For example, I’m not 100 percent sure what “being baptized on behalf of the dead” refers to in 1 Corinthians 15:29, but based on other Scripture I can rule out what it certainly does not mean. We must interpret the unclear in light of what is more clear.
4. Meditate on the Bible. Think deeply for an undistracted period of time about what you read, whether that’s a word, a phrase, a sentence, a paragraph, a psalm, a story, a whole book, or how a theme in one passage connects to other passages. Make your mind a Crock-Pot, and let the Bible sit in it. Give it time. One of the best ways to do this is to memorize the Bible, whether small portions or large ones.4
5. Approach the Bible in faith and obedience. The Bible is a book like no other. It’s not a philosophy book for you to critique. God wrote it. It’s God-breathed, so it carries the authority of God himself. It’s the final, ultimate, supreme authority. So you should approach the Bible accordingly: believe it, and obey it—by God’s grace. “Be doers of the word, and not hearers only, deceiving yourselves” (James 1:22).
6. Take note of the biblical genre you are reading. The rest of this chapter studies genre.
7. Be aware of historical or cultural background issues. The chapter on historical-cultural context works through this (chap. 6).
8. Pay attention to context. The chapter on literary context addresses this (chap. 7).
9. Read the Bible in community. Don’t be a lone ranger. If you are a Christian, then you are part of the body of Christ. Other members in the body have gifts that you don’t. God designed the body to function together. So study the Bible together. This is one reason that preaching is so special: the church gathers together to hear the Word of the Lord together.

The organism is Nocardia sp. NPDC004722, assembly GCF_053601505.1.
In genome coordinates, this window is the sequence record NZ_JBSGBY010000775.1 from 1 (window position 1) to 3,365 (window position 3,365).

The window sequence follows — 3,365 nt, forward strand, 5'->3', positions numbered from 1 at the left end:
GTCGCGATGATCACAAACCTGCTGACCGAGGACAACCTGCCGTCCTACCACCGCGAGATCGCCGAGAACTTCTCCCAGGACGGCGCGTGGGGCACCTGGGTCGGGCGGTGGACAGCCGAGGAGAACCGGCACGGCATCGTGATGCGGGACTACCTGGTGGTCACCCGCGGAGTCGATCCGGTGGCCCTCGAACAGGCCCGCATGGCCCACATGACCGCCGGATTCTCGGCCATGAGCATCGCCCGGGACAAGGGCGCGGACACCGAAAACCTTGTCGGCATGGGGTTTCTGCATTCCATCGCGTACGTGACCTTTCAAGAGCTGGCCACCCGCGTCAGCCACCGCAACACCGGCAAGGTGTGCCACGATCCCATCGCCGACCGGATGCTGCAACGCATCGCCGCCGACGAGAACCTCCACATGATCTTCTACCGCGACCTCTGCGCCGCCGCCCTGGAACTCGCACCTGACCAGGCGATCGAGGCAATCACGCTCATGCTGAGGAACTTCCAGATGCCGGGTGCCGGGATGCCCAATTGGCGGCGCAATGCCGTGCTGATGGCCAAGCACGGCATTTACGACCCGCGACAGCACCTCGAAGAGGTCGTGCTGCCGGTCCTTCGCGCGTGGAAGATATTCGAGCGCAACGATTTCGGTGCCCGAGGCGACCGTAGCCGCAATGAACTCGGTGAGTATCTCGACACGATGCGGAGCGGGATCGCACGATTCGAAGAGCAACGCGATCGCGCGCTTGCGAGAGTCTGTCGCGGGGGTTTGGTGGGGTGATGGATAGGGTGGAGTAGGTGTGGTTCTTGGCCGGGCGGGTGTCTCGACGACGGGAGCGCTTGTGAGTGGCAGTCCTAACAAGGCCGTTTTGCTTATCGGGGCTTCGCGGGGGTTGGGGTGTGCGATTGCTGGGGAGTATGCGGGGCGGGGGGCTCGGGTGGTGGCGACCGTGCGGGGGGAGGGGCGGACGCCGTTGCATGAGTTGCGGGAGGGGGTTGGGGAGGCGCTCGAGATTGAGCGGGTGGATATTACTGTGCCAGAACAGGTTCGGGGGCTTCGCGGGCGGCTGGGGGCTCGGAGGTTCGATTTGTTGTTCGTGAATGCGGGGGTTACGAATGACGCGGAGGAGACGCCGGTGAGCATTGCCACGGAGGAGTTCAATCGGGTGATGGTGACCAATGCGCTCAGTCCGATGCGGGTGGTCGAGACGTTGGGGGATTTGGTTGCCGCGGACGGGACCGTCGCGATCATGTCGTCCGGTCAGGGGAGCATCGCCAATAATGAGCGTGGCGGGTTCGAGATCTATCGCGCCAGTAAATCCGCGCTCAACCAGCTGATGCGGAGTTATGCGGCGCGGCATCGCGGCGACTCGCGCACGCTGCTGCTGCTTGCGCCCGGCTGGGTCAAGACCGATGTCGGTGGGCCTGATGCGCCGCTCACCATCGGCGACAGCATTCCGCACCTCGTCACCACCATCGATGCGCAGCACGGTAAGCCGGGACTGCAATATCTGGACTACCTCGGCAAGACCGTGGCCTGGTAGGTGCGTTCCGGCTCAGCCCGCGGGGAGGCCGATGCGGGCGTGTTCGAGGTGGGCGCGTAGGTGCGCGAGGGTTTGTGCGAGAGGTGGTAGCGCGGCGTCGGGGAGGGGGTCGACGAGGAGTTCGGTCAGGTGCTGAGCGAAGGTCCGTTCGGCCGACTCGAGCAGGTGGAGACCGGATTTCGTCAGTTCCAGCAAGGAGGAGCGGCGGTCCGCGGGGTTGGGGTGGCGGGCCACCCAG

One other thing: you’re not the first person to try to understand the Bible. Thousands of Christians a lot smarter than you have been doing this for about two thousand years. And the Holy Spirit was helping them, too. So do you think it’d be wise to consider what some of the most significant exegetes and theologians wrote? We’ll talk more about that in the chapter on historical theology (chap. 10).
10. Begin [and faithfully continue on] the journey of becoming a more faithful interpreter. Don’t be discouraged that you don’t understand everything in the Bible. You never will. But although you will never understand the Bible exhaustively, you can understand it truly. And you can grow in your knowledge. You can understand it better and better. And like learning a trade or excelling in a sport or hobby, reading the Bible well is a skill that takes time. Start small, and set manageable goals. Keep at it every day, and see what God will do.
One challenging aspect of general hermeneutics (i.e., for all genres) is interpreting figures of speech. So the next section addresses that issue directly, and then what follows addresses special hermeneutics (i.e., for specific genres).

How Should We Interpret Figures of Speech?

Short answer: not literally but according to what the author or speaker intended to communicate. In other words, if I walk into the room with a little backpack on and say, “My bag weighs a ton,” you shouldn’t interpret that literally. The bag obviously doesn’t weigh two thousand pounds. You should interpret my words according to what I intended to communicate: my bag is really heavy. I used a figure of speech called hyperbole.
Here are eight types of figures of speech:
1. Hendiadys (hen-
) is substituting two coordinate terms for a single idea with one term modifying the other. Example: “the sacrifice and service coming from your faith” (Phil. 2:17 NIV) = “the sacrificial offering of your faith” (ESV).
2. Hyperbole is exaggerating for emphasis (not intended literally or to deceive). Example: “straining out a gnat and swallowing a camel!” (Matt. 23:24).
3. Merism is substituting two contrasting parts for the whole. Examples: “Heaven and earth will pass away” (Matt. 24:35). “I am the Alpha and the Omega, the beginning and the end” (Rev. 21:6).
4. Metonymy is substituting one word or thing for another (usually because of a close mental association). Examples: “[God] will justify the circumcised [i.e., Jews] by faith and the uncircumcised [i.e., Gentiles] through faith” (Rom. 3:30). “You eat this bread and drink the cup” (1 Cor. 11:26): “the cup” = the liquid in the cup.
5. Personification is representing a thing, quality, or idea as a person. Example: “O death, where is your victory? O death, where is your sting?” (1 Cor. 15:55).
6. Synecdoche
is substituting a part for the whole or the whole for a part. Examples: “all the world should be registered” (Luke 2:1) = “a census should be taken of the entire Roman world” (NIV). “To the Jew first and also to the Greek” (Rom. 1:16) = “first to the Jew, then to the Gentile”...